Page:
According to Dawn Norris, professor of sociology and author of Job Loss, Identity, and Mental Health, the loss of personal identity is a key factor behind job search depression. She believes that “if your identity is threatened, you need an identity-based solution.”

You need to realize that who you are is more than just what job you do. Remember that your personality is made up of a variety of different experiences, ideas, interests, perspectives and not just defined solely by your resume. Lean into these other aspects of your personality, use them to set personal goals, and try to rebuild your confidence along the way.


Stop taking rejection personally. The companies that you reach out to don’t know you. All they get to see is a document that highlights your career. Rejection here has nothing to do with your worth as a person but simply the hiring manager’s opinion on your ability to fulfill a role.



3) Understand that there are ingrained flaws within the recruitment system


Recruiters are human too and occasionally fall prey to affinity biases, expectation anchors, and other unconscious failings. Faults in the recruitment process can occasionally lead to good applications being rejected by mistake. A lack of communication between hiring managers and decision-makers, poorly organized interviews, even badly thought-out job advertisements can lead to mistakes being made. In situations where a large number of candidates have applied for the same role, it is possible for resumes to sometimes fall through the cracks and go unnoticed.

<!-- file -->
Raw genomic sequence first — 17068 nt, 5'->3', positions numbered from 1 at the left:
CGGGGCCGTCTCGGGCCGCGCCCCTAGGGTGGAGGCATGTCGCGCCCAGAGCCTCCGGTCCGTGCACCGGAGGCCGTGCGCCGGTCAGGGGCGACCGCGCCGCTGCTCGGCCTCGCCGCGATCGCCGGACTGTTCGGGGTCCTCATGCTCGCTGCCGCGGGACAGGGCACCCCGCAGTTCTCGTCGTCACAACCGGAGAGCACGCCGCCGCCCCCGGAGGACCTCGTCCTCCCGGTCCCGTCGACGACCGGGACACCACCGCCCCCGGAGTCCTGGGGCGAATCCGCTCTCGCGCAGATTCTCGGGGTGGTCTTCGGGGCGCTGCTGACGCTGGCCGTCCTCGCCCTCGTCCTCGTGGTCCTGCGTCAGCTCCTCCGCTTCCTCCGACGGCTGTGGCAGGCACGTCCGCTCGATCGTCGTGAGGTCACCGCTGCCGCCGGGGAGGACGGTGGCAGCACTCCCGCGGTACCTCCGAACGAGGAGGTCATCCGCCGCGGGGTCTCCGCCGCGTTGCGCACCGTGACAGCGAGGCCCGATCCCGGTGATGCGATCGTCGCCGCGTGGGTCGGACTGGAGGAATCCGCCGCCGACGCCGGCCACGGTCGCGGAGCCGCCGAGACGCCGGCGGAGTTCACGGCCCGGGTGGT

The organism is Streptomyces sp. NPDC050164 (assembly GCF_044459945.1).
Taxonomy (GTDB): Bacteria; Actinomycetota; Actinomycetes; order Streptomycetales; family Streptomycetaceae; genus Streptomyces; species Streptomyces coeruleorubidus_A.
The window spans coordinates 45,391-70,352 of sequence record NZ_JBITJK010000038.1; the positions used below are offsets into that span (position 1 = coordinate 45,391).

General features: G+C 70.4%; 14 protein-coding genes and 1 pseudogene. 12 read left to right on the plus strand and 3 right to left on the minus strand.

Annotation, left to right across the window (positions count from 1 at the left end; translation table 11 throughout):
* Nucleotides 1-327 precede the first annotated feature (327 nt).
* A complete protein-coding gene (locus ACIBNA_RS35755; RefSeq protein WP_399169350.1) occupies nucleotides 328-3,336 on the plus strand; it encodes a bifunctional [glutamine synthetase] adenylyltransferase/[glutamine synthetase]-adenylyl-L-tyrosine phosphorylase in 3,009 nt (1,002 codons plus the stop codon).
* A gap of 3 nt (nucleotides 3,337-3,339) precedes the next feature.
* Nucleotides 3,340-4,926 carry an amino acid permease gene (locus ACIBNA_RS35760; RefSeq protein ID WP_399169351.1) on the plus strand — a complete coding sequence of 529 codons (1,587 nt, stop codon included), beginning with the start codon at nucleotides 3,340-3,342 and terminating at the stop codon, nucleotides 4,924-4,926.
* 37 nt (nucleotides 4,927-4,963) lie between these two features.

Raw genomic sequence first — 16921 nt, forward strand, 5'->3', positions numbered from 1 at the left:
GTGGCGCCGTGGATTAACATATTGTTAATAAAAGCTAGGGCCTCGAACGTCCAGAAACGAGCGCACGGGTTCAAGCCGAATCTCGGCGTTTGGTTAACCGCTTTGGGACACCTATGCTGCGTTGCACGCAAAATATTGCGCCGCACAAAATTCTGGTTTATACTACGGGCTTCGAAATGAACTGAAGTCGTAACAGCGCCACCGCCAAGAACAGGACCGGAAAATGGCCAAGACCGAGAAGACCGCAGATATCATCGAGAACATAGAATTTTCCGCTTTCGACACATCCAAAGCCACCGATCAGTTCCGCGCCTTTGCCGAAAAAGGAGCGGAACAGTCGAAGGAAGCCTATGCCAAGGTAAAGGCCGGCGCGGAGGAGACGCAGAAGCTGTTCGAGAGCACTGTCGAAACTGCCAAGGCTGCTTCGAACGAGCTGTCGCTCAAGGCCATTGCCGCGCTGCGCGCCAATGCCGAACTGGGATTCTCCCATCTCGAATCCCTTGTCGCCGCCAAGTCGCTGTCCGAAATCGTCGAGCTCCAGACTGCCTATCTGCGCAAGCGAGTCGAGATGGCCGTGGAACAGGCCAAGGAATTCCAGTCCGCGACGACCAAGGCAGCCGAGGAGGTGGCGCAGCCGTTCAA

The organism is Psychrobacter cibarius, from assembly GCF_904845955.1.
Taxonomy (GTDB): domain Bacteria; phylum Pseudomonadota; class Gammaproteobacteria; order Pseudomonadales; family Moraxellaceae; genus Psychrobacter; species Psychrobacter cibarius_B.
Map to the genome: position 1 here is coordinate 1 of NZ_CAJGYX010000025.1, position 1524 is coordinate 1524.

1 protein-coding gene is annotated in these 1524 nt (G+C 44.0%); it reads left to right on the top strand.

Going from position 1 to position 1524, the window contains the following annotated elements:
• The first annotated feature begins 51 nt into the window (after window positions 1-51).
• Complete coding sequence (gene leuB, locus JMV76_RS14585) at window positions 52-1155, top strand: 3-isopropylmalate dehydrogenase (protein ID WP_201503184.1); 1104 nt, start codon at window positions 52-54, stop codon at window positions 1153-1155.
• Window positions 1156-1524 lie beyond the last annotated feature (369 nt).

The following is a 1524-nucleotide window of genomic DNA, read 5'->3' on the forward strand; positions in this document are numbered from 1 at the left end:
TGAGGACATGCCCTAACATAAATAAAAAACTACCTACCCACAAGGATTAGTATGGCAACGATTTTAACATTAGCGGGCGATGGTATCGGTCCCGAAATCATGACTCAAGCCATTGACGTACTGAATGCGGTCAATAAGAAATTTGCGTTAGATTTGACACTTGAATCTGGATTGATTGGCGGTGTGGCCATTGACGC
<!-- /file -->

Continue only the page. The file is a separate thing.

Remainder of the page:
If you feel such a mistake has been made, then you could try reaching out to the recruiter or the hiring manager to check on the progress of your application. But keep in mind that these appeals may not always be successful.



4) Don’t be afraid to reach out


Sometimes a good chat is the best remedy for a tough emotional situation. If you are feeling overwhelmed by anxiety or depression over the job hunt, reach out to someone you feel comfortable talking to. It could be your family, friends, colleagues, or even a professional therapist. Therapists and psychologists have special training and can help you find ways to cope with the situation you are in.


People are often hesitant to share their job search-related anxieties for fear of seeming unconfident. But a problem shared is always a problem halved.



5) Revel in the little wins